RCD Mallorca, Deportivo de La Coruña and Real Zaragoza were relegated to 2013–14 Segunda División the previous season: Mallorca were relegated after sixteen years in La Liga, the longest period in its history and ending their golden era, Zaragoza returned to Segunda División after a four-year tenure in La Liga, while Deportivo de La Coruña made an immediate return to the Segunda División after being promoted the previous year. All three teams were relegated in the last matchday.

The three relegated teams were replaced by three 2012–13 Segunda División sides: Elche CF returned to the top level as Segunda División champion after 24 years of absence and with the last 14 seasons consecutively in the Segunda División. The second placed team Villarreal was also promoted to La Liga making an immediate return to La Liga after a win over Almería in the decisive match of the last set of games where the winner would be directly promoted to La Liga. Almería returned to the Spanish top flight after spending two years in the Segunda by beating Girona in the promotion play-offs.

This was the first ever season since the 1988–89 season without any teams from the archipelagos of Spain (teams located on the Balearic Islands and Canary Islands) since RCD Mallorca was relegated and UD Las Palmas failed to be promoted after playing in the promotion play-offs later season.

Transfers[edit]

The most expensive transfer in the world was Gareth Bale who was bought by Real Madrid C.F. in 2013 for £85.3 million (€ 103.4 million / $140 million) from Tottenham Hotspur F.C..[4]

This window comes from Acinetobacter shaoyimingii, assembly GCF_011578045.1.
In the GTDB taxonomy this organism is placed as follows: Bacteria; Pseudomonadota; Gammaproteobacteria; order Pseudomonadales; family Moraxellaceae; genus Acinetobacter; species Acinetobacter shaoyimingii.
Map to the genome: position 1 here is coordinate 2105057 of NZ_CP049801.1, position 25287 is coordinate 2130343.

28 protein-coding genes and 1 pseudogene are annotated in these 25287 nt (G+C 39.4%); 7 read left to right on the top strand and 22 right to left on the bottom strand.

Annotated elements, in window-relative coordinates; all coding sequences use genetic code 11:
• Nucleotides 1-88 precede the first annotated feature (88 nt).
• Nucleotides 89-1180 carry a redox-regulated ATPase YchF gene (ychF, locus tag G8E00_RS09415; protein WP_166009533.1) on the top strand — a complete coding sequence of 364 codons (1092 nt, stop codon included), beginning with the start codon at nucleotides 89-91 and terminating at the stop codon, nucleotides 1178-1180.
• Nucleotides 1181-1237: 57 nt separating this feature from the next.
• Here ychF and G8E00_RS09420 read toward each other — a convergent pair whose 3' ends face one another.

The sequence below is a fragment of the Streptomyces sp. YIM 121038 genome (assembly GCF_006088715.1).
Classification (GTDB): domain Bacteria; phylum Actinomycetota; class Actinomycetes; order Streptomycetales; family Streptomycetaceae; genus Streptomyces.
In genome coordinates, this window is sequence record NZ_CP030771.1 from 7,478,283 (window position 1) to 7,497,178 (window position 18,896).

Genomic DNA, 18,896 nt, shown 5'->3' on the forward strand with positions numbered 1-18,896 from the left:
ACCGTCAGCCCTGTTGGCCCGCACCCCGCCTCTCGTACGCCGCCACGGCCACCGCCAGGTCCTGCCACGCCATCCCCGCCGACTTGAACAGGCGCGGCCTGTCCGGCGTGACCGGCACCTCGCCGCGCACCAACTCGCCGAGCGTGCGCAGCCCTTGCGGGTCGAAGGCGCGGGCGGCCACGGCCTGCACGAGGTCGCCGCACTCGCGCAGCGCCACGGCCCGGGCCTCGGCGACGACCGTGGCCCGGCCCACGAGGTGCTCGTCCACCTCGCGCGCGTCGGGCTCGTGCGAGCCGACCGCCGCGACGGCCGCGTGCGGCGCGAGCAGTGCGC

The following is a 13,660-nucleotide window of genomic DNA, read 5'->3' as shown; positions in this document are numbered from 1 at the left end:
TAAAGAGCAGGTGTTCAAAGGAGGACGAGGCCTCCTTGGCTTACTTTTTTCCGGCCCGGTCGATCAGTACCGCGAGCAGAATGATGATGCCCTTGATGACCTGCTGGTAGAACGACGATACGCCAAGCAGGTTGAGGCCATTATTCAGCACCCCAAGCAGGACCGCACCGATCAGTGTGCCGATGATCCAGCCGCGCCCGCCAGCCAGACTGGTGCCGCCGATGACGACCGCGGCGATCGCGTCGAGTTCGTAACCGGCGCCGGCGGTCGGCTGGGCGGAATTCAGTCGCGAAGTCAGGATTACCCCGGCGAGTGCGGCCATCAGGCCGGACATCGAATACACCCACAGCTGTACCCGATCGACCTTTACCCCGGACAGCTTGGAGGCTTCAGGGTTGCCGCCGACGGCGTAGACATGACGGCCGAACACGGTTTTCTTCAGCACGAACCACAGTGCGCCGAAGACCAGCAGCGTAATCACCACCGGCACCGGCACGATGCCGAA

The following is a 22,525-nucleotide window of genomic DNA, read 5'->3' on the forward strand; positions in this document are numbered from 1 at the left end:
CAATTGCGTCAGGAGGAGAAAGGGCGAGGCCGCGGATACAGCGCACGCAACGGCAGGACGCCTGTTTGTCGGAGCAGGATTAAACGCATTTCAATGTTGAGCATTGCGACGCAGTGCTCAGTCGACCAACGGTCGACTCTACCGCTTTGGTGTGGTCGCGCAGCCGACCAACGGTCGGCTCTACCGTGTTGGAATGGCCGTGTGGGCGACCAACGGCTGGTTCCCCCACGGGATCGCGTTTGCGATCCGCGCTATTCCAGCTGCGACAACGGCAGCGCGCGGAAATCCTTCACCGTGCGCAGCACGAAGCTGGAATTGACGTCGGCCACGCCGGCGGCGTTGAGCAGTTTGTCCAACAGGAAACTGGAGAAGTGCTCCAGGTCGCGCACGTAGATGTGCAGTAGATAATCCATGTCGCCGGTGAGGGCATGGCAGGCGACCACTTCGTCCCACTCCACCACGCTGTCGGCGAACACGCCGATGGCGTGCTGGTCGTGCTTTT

Stadiums and locations[edit]

TeamHome cityStadiumCapacity
Athletic BilbaoBilbaoSan Mamés53,332
Atlético MadridMadridVicente Calderón55,967
FC BarcelonaBarcelonaCamp Nou99,786
Real BetisSevilleBenito Villamarín49,745
Celta de VigoVigoBalaídos34,800
UD AlmeríaAlmeriaEstadio de los Juegos Mediterráneos22,000
RCD EspanyolBarcelonaCornellà-El Prat40,500
Getafe CFGetafeColiseum Alfonso Pérez17,700
Granada CFGranadaNuevo Los Cármenes22,524
Levante UDValenciaCiutat de València25,534
Málaga CFMálagaLa Rosaleda49,044
Elche CFElcheMartínez Valero38,750
CA OsasunaPamplonaEl Sadar19,553
Rayo VallecanoMadridCampo de Vallecas17,489
Real Madrid C.F.MadridSantiago Bernabéu88,744
Real SociedadSan SebastiánAnoeta48,000
Sevilla FCSevilleRamón Sánchez Pizjuán52,500
Valencia CFValenciaMestalla55,000
Real ValladolidValladolidNuevo José Zorrilla26,512
Villarreal CFVillarrealEl Madrigal42,890

La Liga clubs in Europe[edit]

Real Madrid C.F. against Borussia Dortmund in the UEFA Champions League in 2013

In addition to their success in Primera División, Valencia, Real Madrid, Barcelona and Atlético Madrid are four of the most successful teams in European competition history. All four clubs are the only Spanish clubs to have won five or more international trophies. Whilst, Real Madrid, Barcelona and Valencia are also in the top ten most successful clubs in European football in terms of total European trophies.[5] In 2005–06, Barcelona won the UEFA Champions League and Sevilla won the UEFA Cup. The Primera División became the first league to do the European "double" since 1997.

The Primera División is currently first in the UEFA rankings of European leagues based on their performances in European competitions over a five-year period, ahead of the English Premier League in third and Germany's Bundesliga in second.[6]

Champions[edit]

Performance by club[edit]

ClubWinnersRunners-upWinning Seasons

Real Madrid

32
21
1931–32, 1932–33, 1953–54, 1954–55, 1956–57, 1957–58, 1960–61, 1961–62, 1962–63, 1963–64, 1964–65, 1966–67, 1967–68, 1968–69, 1971–72, 1974–75, 1975–76, 1977–78, 1978–79, 1979–80, 1985–86, 1986–87, 1987–88, 1988–89, 1989–90, 1994–95, 1996–97, 2000–01, 2002–03, 2006–07, 2007–08, 2011–12
Barcelona
22
23
1929, 1944–45, 1947–48, 1948–49, 1951–52, 1952–53, 1958–59, 1959–60, 1973–74, 1984–85, 1990–91, 1991–92, 1992–93, 1993–94, 1997–98, 1998–99, 2004–05, 2005–06, 2008–09, 2009–10, 2010–11, 2012–13